’82 again. Garrett’s dad shows up, but not for him. Someone is having visions of a cave, needs to be checked into a psychiatric wing. Hmm. Is that Michael (Lovell Adams-Gray), Joel’s older brother?
Quickly, we’re back to ’89. Garrett frantically looks for Amy, calling back to Deb who further asks everybody to come back in. Blair and Drew are on lookout, not wanting to go back, and he ends up twisting an ankle. Uh oh, that definitely means mayhem coming up; when a character in a horror trips and falls, hurting themselves, you just know there’s a death or a near miss soon. And we get an answer on Michael – when Joel, Jessie, and Alex bring Garrett a picture the young boy Anton (who sees Holyoke) drew earlier: the same cave Joel’s older brother once drew. Daaaamn. That was the summer that really messed up Michael’s head. All these elements add up to make Garrett incredibly suspicious of what’s about to come next.
At the Satanist ritual, Amy hangs by her torso from a rope, as Damon tells her the “teacher” will arrive shortly. They’re all geared up to finish, to summon up the demon for which they hope to dearly. “We‘re just gonna need some of your blood,” says Damon.
Amongst everything evil going down, Drew and Blair get a little closer, talking about their respective experiences. I love this little plot between them because they were semi-romantic, and yet they still are, despite any biological gender Drew might inhabit. I’d love to see them come together further because regardless of any orientation, there’s an obvious connection happening.
Another brief flash back to ’82 makes me wonder exactly what Boyd Heelan is holding onto. I can’t tell if he’s complicit in anything, or if he’s a decent local cop who’s unaware of the depth of all the events surrounding Camp Stillwater.
In the cave with the Satanists, Amy is graced with the presence of their teacher finally come to claim his prize.
Drew: “Far as ways to go, death by Satanists is pretty punk rock.”
During ’82, Garrett is drawn into a trap while playing Capture the Flag. Instead of them getting the upper hand Garrett distracts them long enough for Jessie to sneak the blue flag away and back to win the game. “You did it, Braces – you won,” Garrett cheers her on.
This time, in ’89, Garrett has a team behind him again. Except he’s by himself when he comes upon the cave. Within it he finds the horrifying ritual underway, a now conscious Amy screaming for help. Damon and Garrett, those old buddies, they’re confronting one another for the first time in so long. Damon tries to sell his one time friend a good load of bullshit about being “powerless” and so on. He’s deluded by the cult.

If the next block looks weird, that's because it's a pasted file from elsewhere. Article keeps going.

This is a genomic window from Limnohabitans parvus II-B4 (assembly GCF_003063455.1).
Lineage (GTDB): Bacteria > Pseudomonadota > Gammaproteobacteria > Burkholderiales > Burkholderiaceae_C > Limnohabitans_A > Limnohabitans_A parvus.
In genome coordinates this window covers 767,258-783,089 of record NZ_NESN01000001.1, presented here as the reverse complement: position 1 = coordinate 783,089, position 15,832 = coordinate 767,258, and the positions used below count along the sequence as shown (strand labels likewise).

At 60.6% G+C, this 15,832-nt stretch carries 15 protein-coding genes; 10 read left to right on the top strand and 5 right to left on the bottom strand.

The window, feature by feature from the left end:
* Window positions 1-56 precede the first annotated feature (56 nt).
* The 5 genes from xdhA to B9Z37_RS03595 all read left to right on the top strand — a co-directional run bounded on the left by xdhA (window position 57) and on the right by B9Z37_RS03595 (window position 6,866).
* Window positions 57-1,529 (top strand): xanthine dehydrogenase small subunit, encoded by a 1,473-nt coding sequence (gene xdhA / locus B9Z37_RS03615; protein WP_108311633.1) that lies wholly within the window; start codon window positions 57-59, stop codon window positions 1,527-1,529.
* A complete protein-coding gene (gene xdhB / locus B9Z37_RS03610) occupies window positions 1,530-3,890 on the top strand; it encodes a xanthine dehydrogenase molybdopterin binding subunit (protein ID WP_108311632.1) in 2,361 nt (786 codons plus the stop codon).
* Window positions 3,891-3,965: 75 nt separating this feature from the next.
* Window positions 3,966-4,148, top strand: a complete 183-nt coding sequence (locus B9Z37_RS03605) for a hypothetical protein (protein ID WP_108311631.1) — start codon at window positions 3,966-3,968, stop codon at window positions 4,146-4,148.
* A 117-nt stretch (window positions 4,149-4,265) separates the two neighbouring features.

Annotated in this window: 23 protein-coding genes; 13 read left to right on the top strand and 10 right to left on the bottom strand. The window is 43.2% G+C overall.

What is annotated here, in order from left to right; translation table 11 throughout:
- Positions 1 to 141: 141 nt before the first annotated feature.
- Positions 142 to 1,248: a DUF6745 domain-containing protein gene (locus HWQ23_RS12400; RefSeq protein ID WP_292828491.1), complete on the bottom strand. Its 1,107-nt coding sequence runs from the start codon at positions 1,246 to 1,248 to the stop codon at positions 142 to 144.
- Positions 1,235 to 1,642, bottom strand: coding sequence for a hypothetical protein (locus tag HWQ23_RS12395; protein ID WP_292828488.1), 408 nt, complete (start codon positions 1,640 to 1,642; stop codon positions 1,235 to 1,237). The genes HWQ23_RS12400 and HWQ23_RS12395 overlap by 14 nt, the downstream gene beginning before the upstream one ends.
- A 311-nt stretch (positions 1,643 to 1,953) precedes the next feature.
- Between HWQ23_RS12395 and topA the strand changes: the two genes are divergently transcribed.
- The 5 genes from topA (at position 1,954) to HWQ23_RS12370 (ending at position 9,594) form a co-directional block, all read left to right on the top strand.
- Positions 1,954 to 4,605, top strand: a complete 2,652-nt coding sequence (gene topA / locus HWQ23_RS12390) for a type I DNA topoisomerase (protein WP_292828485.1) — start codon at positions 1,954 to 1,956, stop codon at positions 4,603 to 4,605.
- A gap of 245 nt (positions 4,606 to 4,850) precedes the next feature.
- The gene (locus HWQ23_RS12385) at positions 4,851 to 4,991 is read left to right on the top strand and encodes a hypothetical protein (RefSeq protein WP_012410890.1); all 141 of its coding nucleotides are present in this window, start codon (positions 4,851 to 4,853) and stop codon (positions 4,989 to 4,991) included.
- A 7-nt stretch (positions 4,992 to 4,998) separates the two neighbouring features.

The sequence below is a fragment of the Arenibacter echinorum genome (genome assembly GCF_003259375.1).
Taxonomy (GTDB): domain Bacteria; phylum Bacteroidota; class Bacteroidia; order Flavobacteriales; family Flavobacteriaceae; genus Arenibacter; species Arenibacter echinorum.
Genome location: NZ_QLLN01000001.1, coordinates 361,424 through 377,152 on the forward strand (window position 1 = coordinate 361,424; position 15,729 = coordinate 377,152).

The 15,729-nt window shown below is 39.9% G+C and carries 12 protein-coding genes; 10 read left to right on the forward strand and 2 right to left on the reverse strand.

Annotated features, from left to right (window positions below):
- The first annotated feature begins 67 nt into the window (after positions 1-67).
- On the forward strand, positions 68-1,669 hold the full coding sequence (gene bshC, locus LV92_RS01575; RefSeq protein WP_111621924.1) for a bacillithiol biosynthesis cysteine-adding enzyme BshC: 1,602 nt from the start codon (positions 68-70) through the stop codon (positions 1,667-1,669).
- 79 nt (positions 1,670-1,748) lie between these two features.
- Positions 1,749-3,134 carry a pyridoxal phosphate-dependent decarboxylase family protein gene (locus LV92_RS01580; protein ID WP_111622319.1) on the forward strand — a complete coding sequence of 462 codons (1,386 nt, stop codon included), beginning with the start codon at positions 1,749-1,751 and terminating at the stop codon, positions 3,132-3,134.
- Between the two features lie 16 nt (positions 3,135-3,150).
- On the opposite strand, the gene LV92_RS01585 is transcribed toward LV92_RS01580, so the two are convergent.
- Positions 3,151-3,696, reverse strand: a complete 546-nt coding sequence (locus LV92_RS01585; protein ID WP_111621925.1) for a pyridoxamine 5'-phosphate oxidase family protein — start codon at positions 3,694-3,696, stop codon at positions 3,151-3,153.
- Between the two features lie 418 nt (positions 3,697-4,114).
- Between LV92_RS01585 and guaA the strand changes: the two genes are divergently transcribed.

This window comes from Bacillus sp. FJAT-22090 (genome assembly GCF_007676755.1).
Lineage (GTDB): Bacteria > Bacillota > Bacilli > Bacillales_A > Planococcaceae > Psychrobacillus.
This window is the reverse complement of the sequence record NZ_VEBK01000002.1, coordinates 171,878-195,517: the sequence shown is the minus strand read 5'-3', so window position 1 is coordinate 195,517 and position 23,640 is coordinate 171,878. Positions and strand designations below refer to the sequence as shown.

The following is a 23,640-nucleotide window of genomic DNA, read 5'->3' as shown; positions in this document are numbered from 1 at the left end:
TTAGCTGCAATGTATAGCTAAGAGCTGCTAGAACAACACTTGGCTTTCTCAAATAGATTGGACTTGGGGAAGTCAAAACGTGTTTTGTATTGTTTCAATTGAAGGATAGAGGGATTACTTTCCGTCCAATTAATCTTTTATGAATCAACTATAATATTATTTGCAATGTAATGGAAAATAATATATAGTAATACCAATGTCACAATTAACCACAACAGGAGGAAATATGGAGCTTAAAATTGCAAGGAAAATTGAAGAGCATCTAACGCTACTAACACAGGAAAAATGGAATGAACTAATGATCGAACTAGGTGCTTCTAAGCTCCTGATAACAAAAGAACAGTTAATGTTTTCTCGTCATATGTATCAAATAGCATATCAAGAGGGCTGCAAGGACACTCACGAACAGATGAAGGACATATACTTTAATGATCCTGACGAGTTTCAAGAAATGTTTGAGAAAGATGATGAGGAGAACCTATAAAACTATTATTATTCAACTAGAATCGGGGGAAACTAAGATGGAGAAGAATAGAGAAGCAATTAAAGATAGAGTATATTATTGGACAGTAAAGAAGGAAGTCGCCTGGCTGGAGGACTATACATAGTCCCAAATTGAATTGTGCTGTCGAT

Then one of the craziest things yet occurs – the cult members all slit their own throats, mixing their blood with that of Amy’s. Speaking of her, she slips from the rope and falls into the pools of blood and water below, disappearing in its depths. Garrett dives down to save her. Until something deep down comes up to grab her; a scaly, creepy hand. It lets go after Jessie turns up in the cave to pull the rope for Garrett. Yay Team Stillwater! Poor Amy, though. She’s left scarred emotionally and physically. Safe for the time being.
As is the Sheriff – could he be the teacher? I’m really beginning to wonder.
Back at camp, other things are happening. We FINALLY FINALLY FINALLY get a kiss between Drew and Blair. Yes! Lots of good things. Plus, Jessie, Garrett, Alex, Joel, each of them are on the same page together. They all know about Holyoke, the cult, the eeriness of the cave. Yet Garrett is now convinced it’s all just people, no demons or ghosts or anything. Joel especially, he believes otherwise. Also, Garrett’s lying to them and himself about seeing anything unexplained (that fucking hand!).
Ah, the slip up. Boyd mentions Damon taking his own life. He didn’t know that officially. He’s revealed himself as the teacher. Luckily, the younger of the officers is able to draw his gun. Then he discovers what he told Boyd, back in ’82, is why his father was killed; he got too close to Michael’s visions. Boyd claims none of the dead bodies lately were his doing. So, we can be sure Holyoke is about, doing. If you didn’t already know. Heelan wants Garrett to join the cult. When he underestimates Sykes, he takes a few shots to the chest.
In the distance, a wicker-masked cultist lurks, watching. But who’s left? Deb? Who could it be?
Excited for “The Devil Inside” because I feel the show gains steam as the episode wear on. Loving some of what’s happening, digging most. Stay with me, fellow fans.
Freeform’s Dead of Summer
Season 1, Episode 6: “The Dharma Bums”
Directed by Michael Schultz
Written by Richard Hatem
* For a review of the previous episode, “How to Stay Alive in the Woods” – click here
* For a review of the next episode, “Townie” – click here
At Camp Stillwater in 1970, a young Deb and a young man named Keith obsessed with Jack Kerouac are out in the woods burying a book by the author, so that if they ever need to remember they can just dig up their greatest summer. The episode’s title comes from the Kerouac book, The Dharma Bums.